Dan Brown, author of The Da Vinci Code, says: “Matthew Pearl is the new shining star of literary fiction – a heady, inventive and immensely gifted author. With intricate plots, classical themes, and erudite characters…What’s not to love?”
Matthew Pearl’s excellent website: http://www.matthewpearl.com
by John D. MacDonald (1977)
Condominium is the quintessential Florida “beach read” – a disaster thriller about a monster hurricane hitting a Florida island, and what happens to all of those shoddy high-rise condos and clueless condo commandos when “the big one” hits. John D. MacDonald filled this exciting story with lots of stereotypical Florida characters, scheming bankers and unscrupulous real estate developers. The climax at a hurricane party in the tallest high-rise of them all is priceless! The cheezy 1980 TV movie Condominium was based on MacDonald’s novel, and starred Dan Haggerty, Barbara Eden and a dozen other “celebrities”. Here’s a 10-minute video preview of the movie:
John D. MacDonald was a prolific writer of crime and suspense novels, many of them set in his adopted home state of Florida. In 1962, MacDonald was named a Grandmaster of the Mystery Writers of America, and in 1980, he won the American Book Award. Fellow author and pop-culture icon Stephen King praised MacDonald as “the great entertainer of our age, and a mesmerizing storyteller.”
Preview and buy Condominium on Amazon.com.
Find Condominium in a library near you at Worldcat.
by Marjorie Kinnan Rawlings (1942)
Marjorie Kinnan Rawlings was a Pulitzer Prize-winning author who lived in the tiny North Florida hamlet of Cross Creek near Gainesville from 1928 until her death in 1953. Cross Creek is an autobiographical account of Rawlings’ life and sometimes complicated relationships with her neighbors at Cross Creek. It was chosen by the Book-of-the-Month Club and was released in a special armed forces edition and sent to servicemen during World War II. Cross Creek was made into a Hollywood movie of the same title in 1983, starring Mary Steenburgen.
I recently read Cross Creek for the first time and can highly recommend this book. It is a journey back in time to “old” Florida, back when it was still a sleepy southern state of orange groves, dirt roads, “Crackers” and critters. Rawlings’ intimate stories about her neighbors provide a unique portrait of “real life” in rural Florida in the 1930’s and 40’s. Her gritty and unvarnished portrayal of her neighbors got her into a lot of trouble at Cross Creek. Rawlings was threatened with violence and even death, and was sued for libel. Her book is definitely not “politically correct” by today’s standards, especially its content relating to race, sex and civil rights. I was most struck by Rawlings’ stories about her black neighbors and employees. On the one hand, Rawlings was kind, protective and even affectionate with her black employees and neighbors, yet she reveals a condescending rascism that was all too common in those times, and even today.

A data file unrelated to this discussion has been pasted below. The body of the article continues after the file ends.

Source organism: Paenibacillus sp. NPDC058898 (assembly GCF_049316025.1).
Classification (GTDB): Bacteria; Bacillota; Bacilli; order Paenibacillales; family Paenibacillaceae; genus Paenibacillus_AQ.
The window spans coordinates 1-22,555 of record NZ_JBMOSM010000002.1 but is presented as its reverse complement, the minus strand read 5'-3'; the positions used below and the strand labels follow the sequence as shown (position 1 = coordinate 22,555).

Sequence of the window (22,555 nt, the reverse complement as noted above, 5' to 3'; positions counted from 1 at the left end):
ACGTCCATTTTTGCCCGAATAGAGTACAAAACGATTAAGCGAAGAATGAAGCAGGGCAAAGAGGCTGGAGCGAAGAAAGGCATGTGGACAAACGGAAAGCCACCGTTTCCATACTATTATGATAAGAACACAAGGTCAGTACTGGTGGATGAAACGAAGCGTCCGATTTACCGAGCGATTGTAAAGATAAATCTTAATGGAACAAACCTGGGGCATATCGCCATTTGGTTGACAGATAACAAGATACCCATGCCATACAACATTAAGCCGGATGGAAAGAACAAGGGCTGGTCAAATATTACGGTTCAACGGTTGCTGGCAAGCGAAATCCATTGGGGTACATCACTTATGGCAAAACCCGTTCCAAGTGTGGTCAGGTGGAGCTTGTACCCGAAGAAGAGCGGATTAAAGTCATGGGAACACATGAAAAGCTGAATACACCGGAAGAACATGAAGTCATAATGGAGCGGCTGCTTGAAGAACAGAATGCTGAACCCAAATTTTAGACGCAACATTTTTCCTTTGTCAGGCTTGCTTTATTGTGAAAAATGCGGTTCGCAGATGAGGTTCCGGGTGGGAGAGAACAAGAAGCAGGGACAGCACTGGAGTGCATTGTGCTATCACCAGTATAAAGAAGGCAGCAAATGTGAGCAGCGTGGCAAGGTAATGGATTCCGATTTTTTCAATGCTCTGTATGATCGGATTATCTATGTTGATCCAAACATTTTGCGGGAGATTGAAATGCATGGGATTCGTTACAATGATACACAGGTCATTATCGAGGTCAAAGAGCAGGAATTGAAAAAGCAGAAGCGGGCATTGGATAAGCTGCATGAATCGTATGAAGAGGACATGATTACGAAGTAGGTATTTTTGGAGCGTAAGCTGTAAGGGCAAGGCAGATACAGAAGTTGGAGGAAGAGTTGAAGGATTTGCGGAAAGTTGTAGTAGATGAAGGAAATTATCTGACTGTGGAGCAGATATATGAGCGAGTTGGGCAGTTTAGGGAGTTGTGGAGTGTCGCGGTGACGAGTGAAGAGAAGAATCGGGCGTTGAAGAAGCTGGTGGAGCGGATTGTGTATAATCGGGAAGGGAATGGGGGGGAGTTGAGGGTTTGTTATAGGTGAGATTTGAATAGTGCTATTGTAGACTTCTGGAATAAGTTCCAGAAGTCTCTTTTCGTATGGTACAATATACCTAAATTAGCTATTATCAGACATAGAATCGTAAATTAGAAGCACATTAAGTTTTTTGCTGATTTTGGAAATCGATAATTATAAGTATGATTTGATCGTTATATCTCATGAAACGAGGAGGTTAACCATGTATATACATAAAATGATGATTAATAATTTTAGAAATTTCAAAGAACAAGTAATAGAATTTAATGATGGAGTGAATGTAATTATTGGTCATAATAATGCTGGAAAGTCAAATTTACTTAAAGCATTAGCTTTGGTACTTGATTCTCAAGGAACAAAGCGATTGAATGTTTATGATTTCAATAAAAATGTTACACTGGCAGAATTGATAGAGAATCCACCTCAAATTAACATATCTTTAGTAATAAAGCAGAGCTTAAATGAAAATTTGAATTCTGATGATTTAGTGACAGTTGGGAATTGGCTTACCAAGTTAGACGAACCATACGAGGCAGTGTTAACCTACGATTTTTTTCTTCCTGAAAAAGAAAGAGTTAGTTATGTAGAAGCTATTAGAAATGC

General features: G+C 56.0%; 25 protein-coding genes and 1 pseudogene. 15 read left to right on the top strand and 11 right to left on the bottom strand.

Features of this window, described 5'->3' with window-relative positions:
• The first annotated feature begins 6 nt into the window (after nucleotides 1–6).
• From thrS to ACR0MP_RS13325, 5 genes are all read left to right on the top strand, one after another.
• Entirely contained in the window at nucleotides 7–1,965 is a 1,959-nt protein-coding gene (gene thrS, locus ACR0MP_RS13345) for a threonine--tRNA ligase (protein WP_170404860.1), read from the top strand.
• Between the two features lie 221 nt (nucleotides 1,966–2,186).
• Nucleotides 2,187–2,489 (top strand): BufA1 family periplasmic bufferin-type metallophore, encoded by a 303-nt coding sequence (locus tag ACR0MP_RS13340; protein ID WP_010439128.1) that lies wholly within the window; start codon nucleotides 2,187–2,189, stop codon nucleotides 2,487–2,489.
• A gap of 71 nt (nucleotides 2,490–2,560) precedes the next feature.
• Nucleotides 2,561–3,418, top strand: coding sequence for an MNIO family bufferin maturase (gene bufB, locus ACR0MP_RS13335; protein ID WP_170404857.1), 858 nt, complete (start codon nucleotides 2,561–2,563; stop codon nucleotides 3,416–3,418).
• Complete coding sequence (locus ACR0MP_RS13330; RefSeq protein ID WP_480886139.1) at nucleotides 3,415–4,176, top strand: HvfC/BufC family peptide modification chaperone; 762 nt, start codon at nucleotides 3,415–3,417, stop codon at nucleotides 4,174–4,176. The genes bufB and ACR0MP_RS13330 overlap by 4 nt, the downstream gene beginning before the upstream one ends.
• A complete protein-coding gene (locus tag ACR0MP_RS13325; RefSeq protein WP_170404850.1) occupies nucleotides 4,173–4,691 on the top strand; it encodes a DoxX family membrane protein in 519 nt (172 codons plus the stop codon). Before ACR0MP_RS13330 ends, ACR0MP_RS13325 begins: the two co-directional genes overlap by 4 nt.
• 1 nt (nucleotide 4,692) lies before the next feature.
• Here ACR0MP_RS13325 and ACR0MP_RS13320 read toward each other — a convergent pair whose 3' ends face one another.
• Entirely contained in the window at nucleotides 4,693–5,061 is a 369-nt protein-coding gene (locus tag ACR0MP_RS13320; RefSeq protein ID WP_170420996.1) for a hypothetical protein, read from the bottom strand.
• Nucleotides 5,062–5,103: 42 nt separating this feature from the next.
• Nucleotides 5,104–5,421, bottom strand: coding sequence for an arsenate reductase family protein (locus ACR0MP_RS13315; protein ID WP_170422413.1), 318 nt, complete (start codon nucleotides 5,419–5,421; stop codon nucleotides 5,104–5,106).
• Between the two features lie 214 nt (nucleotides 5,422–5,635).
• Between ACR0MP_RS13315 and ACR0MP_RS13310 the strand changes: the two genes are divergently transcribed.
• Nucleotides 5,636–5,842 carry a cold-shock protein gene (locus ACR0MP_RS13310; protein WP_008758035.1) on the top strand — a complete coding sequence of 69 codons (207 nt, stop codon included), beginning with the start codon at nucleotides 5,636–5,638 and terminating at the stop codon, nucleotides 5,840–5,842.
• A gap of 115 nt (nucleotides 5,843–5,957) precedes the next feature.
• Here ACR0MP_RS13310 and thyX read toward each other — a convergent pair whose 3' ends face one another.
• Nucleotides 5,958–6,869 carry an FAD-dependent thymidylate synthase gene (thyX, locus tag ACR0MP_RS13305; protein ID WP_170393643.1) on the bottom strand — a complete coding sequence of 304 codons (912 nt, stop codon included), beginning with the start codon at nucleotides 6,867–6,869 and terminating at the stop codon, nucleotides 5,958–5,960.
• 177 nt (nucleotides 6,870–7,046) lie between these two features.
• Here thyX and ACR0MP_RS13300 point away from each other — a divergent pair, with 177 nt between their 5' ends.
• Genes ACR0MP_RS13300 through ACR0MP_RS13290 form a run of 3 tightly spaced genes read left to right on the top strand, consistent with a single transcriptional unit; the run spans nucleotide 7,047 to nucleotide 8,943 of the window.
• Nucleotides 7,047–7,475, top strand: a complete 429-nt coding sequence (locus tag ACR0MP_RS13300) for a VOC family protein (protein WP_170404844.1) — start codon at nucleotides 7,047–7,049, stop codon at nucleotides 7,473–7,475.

You can visit Marjorie Kinnan Rawlings’ Cross Creek home, which has been restored to its 1930’s and 40’s appearance, and which is now the Marjorie Kinnan Rawlings Historic Site and State Park:
Preview Cross Creek at Google Books.
Locate Cross Creek in a library near you at Worldcat.
Read more about Marjorie Kinnan Rawlings at Wikipedia.
by author Eugenia Price is Florida’s “Gone With The Wind“
April 12, 2011 marked the 150th anniversary of the beginning of the Civil War. Florida was the location of some of the most compelling events and personal stories of that momentous era.
If you are interested in reading one of the best historical novels about Florida during the Civil War era, Margaret’s Story by author Eugenia Price is Florida’s “Gone With The Wind“. Although technically a novel, it is a meticulously researched and true account of the lives of Colonel Lewis Fleming, his wife Margaret Seton Fleming and their large and aristocratic extended family.
Lewis Fleming was the scion of an aristocratic Irish-American family, the descendants of the Barons Slane of Ireland and of the fabulously wealthy Fatio family of Switzerland, London and Spanish Florida. His first wife was Augustina Cortes, a Cuban descendant of Hernan Cortes, the Spanish conquistador of Aztec Mexico. His second wife, Margaret Seton, was the daughter of the wealthy Mayor of Fernandina and a descendant of the high noble Seton’s and kings of Scotland.
At the start of the Civil War, the Fleming’s lived in a grand mansion on their 1000-acre Hibernia Plantation on Fleming Island on the St. John’s River, west of St. Augustine. Four of the Fleming’s sons fought for the Confederacy during the war. Widowed and then driven from her home by Union troops, Margaret and her daughters spent the remainder of the Civil War nursing the wounded and sick at a Confederate military hospital at Lake City.
I won’t spoil the suspense by revealing any more of their story, but it is a real “page turner”. It’s all high style and high drama from cover to cover.
Find a copy of Margaret’s Story in a library near you on Worldcat.
Read other reviews and buy Margaret’s Story on Amazon.com.